A spin of the bottle away from the overspill revelry of Deansgate Locks in university freshers’ week, Castlefield Gallery takes one step back from the litter of drinks promotions and homesickness to afford a less frenetic space from which two artists, each with their own particular vantage point, can sift through the contradictions of where a stop-start decade has brought both them and us.

Ivy Kalungi’s perspective is woven from the strands of a heritage that is part Ugandan and part Irish, and, interleaved with the emerging richness of that double helix, from the weight of the complicating threads that tie her to what is expected from a woman in each of her twin cultures. She finds her sanctuary in the black beauty salons of her native Belfast, community centres in all but name, where women can talk among women, and the only scrutiny they’re held up to is their own.

That these standards can be exacting in themselves is economically suggested by the heights at which her Heads sculptures are mounted. The very loftiest of these is at so vertiginous a distance from ground level that it is completely out of reach, a summit of beauty that can never be attained. Seen in conjunction with these plinths, on which the idealised heads of the hairdresser’s display are mounted next to a range of black women’s grooming products, it’s possible to interpret her Expressions – a trapeze of flaming red hairpieces – as a kind of rope ladder, a means by which the ascent might be attempted. If so, the route is a precarious one.

Matthew Bamber‘s eye, meanwhile, looks both into and out from a culture in which decadence is no longer so much fetishised as normalised. As though to literalise this, one of his ground floor prints, Surveillance, a black full stop of an iris punched through a pupil of blue movie ambiguity, evokes the internalised eye of our times, the filter through which the like-coloured pencil of self-censorship circumscribes the parameters of acceptable individuality.

His centrepiece – one might almost say his altarpiece – is a new work, The Unswept Floor, a homage in painted vinyl and MDF to the mosaic whose name it Anglicises, the Asarotos Oikos, currently displayed in the Vatican. Whereas the original depicted the remains of a Bacchanal, strewn carelessly across the floor of a banqueting hall, in Bamber’s reinterpretation the exterior is littered with the Sunday morning detritus of a city centre pavement, an excess of the abandoned inessential on a backdrop of tarnished copper. Within those paving stones, a second square of marbled blue is decorated with found images that evoke more lasting qualities, some resembling details from anatomical textbooks or classical illustration, their flaws unpolished by Bamber, going against the filter’s grain. Finally, imbuing both with an almost occult power, is the inner circle, an intense humming of evil, in which headshots of despots are grafted with intentional crudity onto the bodies of a dark bestiary, as though in preparation for a Black Mass or something more final, an end of days.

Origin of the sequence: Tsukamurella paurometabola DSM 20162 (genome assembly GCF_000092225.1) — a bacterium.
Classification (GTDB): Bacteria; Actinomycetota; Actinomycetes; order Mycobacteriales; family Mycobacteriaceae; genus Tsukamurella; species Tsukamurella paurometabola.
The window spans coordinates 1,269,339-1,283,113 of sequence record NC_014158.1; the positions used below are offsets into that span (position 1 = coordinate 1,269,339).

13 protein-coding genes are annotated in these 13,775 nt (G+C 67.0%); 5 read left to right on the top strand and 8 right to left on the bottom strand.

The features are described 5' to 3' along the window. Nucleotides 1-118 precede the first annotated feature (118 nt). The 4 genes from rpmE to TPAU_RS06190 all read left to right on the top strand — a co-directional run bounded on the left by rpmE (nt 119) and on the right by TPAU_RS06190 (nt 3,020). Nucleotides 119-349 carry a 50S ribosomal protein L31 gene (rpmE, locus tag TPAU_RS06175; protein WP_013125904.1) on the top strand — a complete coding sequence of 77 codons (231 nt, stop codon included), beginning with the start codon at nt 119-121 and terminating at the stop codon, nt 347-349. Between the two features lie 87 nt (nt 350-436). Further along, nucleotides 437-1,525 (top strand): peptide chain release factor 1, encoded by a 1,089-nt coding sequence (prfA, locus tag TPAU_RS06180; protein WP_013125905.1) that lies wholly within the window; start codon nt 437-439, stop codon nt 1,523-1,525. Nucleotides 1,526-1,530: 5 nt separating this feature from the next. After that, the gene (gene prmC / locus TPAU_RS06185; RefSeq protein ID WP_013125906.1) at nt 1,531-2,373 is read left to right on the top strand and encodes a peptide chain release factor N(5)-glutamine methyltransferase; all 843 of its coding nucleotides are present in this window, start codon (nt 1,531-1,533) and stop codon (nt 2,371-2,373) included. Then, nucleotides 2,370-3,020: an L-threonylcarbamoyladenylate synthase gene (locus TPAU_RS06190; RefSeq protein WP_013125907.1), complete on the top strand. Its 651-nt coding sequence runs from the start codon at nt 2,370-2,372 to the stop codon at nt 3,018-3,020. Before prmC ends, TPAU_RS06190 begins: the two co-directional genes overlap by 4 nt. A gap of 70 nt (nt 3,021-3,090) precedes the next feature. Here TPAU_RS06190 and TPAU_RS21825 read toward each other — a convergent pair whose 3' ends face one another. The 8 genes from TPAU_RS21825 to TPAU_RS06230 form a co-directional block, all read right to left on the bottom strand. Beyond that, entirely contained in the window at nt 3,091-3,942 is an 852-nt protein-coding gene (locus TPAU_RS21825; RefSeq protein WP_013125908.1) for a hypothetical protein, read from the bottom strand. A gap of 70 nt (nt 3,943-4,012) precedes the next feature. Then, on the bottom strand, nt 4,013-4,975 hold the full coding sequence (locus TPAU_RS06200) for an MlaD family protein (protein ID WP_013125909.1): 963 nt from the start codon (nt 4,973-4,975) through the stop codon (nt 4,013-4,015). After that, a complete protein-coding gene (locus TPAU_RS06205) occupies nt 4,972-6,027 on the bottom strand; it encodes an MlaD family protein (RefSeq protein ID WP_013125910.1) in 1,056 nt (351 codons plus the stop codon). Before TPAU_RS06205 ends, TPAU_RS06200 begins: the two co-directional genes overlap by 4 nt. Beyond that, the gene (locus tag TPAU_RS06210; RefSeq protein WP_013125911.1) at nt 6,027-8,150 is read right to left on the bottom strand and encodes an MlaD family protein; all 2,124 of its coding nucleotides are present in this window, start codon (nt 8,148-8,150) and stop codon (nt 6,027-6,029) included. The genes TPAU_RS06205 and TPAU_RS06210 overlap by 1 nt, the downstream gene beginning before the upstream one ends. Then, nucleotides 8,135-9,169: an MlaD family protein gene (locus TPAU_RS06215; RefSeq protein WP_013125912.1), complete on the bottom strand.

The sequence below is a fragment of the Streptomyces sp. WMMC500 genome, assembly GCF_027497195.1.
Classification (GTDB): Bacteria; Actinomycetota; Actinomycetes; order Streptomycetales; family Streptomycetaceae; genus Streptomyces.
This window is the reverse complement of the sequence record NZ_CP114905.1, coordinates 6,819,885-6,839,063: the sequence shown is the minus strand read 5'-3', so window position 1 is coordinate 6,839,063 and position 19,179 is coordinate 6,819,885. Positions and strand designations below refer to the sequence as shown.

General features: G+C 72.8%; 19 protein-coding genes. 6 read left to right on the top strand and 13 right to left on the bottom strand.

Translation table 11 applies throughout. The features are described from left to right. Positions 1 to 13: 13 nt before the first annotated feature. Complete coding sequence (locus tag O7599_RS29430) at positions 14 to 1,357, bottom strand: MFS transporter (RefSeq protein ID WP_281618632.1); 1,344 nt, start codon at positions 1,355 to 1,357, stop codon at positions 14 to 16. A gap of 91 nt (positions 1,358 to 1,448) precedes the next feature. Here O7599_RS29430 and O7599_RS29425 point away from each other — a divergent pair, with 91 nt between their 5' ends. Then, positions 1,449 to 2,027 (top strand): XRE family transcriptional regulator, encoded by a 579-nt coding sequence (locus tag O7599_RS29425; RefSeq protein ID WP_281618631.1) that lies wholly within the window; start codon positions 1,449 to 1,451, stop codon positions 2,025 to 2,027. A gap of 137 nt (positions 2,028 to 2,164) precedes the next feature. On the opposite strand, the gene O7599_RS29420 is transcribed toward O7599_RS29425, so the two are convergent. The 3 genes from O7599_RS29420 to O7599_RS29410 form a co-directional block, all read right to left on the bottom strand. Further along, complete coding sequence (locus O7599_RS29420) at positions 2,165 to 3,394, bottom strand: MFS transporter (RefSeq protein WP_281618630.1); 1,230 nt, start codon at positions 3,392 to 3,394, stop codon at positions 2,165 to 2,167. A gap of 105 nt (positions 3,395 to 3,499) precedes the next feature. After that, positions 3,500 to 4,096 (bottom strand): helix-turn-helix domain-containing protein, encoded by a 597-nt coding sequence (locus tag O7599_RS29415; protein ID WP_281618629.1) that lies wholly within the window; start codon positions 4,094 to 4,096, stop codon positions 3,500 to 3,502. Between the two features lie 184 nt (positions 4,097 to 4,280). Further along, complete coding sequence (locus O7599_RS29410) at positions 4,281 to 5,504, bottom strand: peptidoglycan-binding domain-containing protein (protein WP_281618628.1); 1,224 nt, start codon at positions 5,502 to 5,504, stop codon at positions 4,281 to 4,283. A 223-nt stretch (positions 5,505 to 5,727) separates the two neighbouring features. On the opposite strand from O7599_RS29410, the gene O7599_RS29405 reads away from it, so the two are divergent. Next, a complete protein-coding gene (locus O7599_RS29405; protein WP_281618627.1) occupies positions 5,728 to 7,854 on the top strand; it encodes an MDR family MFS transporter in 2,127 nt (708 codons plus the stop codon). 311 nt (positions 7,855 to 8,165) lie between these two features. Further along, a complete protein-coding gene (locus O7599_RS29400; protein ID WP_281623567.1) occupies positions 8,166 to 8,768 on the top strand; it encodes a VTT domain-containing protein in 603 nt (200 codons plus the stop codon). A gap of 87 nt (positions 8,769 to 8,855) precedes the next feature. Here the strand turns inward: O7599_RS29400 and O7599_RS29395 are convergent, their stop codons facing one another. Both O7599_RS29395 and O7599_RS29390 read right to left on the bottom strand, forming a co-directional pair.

It’s a piece which absolutely commands the white space in which it’s exhibited, and which draws you back, like a moth whose instincts have been reversed, to its absence of light.

Ultimately, both Bamber – from a queer perspective – and Kalungi – from a black one – raise questions about the porousness of culture, and the semipermeable membrane in which ideas about style and identity filter forth and occasionally back between those placed at the periphery by class, race or sexuality and the homogenising torrent of the mainstream. When does acceptance become appropriation? When does assimilation become dilution?

Pertinent questions to ask in freshers’ season, long after the drinks promotions have dried up and the pavements swept briefly clean.

By Desmond Bullen

Main image by Beth Clark

 

Matthew Bamber and Ivy Kalungi, Castlefield Gallery in Manchester until October 16, 2022. For more information, click here.  

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